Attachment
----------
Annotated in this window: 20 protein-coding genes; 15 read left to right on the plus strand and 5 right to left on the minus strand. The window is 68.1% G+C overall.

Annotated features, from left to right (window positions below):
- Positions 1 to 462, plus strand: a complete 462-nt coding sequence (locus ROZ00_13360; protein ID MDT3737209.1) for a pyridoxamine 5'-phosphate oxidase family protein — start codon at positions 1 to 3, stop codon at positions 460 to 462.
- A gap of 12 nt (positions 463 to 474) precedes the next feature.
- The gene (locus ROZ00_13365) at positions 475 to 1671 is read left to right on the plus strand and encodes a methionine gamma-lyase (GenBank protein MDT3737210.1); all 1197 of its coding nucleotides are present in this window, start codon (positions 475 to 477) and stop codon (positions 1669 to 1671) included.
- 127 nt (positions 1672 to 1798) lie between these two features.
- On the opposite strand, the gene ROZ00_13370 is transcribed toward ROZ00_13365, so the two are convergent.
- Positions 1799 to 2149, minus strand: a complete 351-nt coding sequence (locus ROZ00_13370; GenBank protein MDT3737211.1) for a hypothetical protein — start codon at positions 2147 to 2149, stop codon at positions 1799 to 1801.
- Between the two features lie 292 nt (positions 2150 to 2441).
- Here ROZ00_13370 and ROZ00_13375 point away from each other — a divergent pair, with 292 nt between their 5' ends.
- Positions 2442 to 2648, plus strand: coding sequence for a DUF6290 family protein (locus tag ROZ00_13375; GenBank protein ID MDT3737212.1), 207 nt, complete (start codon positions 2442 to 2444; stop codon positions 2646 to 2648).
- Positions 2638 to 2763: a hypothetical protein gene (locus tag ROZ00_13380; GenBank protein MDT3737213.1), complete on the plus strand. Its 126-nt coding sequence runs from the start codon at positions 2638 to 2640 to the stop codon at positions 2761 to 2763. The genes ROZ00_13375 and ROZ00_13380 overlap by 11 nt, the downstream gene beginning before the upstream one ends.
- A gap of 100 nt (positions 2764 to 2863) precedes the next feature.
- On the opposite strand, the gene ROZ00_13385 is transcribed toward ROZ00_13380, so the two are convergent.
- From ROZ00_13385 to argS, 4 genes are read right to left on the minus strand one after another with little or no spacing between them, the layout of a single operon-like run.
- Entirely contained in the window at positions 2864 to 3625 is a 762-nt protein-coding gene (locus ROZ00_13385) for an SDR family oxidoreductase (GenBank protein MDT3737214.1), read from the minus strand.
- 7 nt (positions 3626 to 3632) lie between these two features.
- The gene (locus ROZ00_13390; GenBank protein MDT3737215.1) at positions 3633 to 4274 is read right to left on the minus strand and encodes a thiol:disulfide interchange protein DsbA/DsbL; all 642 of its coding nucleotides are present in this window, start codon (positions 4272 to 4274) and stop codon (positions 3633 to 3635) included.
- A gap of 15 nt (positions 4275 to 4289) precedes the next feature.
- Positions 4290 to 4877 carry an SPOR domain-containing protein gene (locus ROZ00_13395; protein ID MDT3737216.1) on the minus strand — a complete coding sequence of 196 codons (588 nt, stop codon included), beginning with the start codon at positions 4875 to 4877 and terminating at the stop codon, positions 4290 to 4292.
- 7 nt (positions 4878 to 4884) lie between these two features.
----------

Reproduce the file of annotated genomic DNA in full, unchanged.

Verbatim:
Annotated in this window: 20 protein-coding genes; 15 read left to right on the plus strand and 5 right to left on the minus strand. The window is 68.1% G+C overall.

Annotated features, from left to right (window positions below):
- Positions 1 to 462, plus strand: a complete 462-nt coding sequence (locus ROZ00_13360; protein ID MDT3737209.1) for a pyridoxamine 5'-phosphate oxidase family protein — start codon at positions 1 to 3, stop codon at positions 460 to 462.
- A gap of 12 nt (positions 463 to 474) precedes the next feature.
- The gene (locus ROZ00_13365) at positions 475 to 1671 is read left to right on the plus strand and encodes a methionine gamma-lyase (GenBank protein MDT3737210.1); all 1197 of its coding nucleotides are present in this window, start codon (positions 475 to 477) and stop codon (positions 1669 to 1671) included.
- 127 nt (positions 1672 to 1798) lie between these two features.
- On the opposite strand, the gene ROZ00_13370 is transcribed toward ROZ00_13365, so the two are convergent.
- Positions 1799 to 2149, minus strand: a complete 351-nt coding sequence (locus ROZ00_13370; GenBank protein MDT3737211.1) for a hypothetical protein — start codon at positions 2147 to 2149, stop codon at positions 1799 to 1801.
- Between the two features lie 292 nt (positions 2150 to 2441).
- Here ROZ00_13370 and ROZ00_13375 point away from each other — a divergent pair, with 292 nt between their 5' ends.
- Positions 2442 to 2648, plus strand: coding sequence for a DUF6290 family protein (locus tag ROZ00_13375; GenBank protein ID MDT3737212.1), 207 nt, complete (start codon positions 2442 to 2444; stop codon positions 2646 to 2648).
- Positions 2638 to 2763: a hypothetical protein gene (locus tag ROZ00_13380; GenBank protein MDT3737213.1), complete on the plus strand. Its 126-nt coding sequence runs from the start codon at positions 2638 to 2640 to the stop codon at positions 2761 to 2763. The genes ROZ00_13375 and ROZ00_13380 overlap by 11 nt, the downstream gene beginning before the upstream one ends.
- A gap of 100 nt (positions 2764 to 2863) precedes the next feature.
- On the opposite strand, the gene ROZ00_13385 is transcribed toward ROZ00_13380, so the two are convergent.
- From ROZ00_13385 to argS, 4 genes are read right to left on the minus strand one after another with little or no spacing between them, the layout of a single operon-like run.
- Entirely contained in the window at positions 2864 to 3625 is a 762-nt protein-coding gene (locus ROZ00_13385) for an SDR family oxidoreductase (GenBank protein MDT3737214.1), read from the minus strand.
- 7 nt (positions 3626 to 3632) lie between these two features.
- The gene (locus ROZ00_13390; GenBank protein MDT3737215.1) at positions 3633 to 4274 is read right to left on the minus strand and encodes a thiol:disulfide interchange protein DsbA/DsbL; all 642 of its coding nucleotides are present in this window, start codon (positions 4272 to 4274) and stop codon (positions 3633 to 3635) included.
- A gap of 15 nt (positions 4275 to 4289) precedes the next feature.
- Positions 4290 to 4877 carry an SPOR domain-containing protein gene (locus ROZ00_13395; protein ID MDT3737216.1) on the minus strand — a complete coding sequence of 196 codons (588 nt, stop codon included), beginning with the start codon at positions 4875 to 4877 and terminating at the stop codon, positions 4290 to 4292.
- 7 nt (positions 4878 to 4884) lie between these two features.